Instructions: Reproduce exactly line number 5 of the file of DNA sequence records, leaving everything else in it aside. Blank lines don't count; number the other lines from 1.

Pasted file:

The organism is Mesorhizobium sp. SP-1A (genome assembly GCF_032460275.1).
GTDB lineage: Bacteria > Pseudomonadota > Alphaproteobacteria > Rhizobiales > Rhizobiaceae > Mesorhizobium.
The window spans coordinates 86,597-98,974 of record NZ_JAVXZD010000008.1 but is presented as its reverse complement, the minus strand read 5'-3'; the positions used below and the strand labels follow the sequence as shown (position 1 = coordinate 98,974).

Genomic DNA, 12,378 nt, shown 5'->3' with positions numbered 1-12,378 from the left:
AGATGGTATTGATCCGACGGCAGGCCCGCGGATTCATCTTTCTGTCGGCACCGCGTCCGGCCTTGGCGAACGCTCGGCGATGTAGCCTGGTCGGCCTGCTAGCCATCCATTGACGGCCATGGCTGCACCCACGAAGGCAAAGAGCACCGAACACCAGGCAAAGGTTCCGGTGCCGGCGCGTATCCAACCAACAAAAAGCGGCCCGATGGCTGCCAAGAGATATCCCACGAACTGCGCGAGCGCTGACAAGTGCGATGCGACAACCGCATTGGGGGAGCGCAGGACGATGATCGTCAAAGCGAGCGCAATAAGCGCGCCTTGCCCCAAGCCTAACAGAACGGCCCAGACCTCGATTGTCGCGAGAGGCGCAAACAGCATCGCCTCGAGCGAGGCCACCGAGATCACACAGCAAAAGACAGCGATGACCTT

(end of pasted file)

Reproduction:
AGATGGTATTGATCCGACGGCAGGCCCGCGGATTCATCTTTCTGTCGGCACCGCGTCCGGCCTTGGCGAACGCTCGGCGATGTAGCCTGGTCGGCCTGCTAGCCATCCATTGACGGCCATGGCTGCACCCACGAAGGCAAAGAGCACCGAACACCAGGCAAAGGTTCCGGTGCCGGCGCGTATCCAACCAACAAAAAGCGGCCCGATGGCTGCCAAGAGATATCCCACGAACTGCGCGAGCGCTGACAAGTGCGATGCGACAACCGCATTGGGGGAGCGCAGGACGATGATCGTCAAAGCGAGCGCAATAAGCGCGCCTTGCCCCAAGCCTAACAGAACGGCCCAGACCTCGATTGTCGCGAGAGGCGCAAACAGCATCGCCTCGAGCGAGGCCACCGAGATCACACAGCAAAAGACAGCGATGACCTT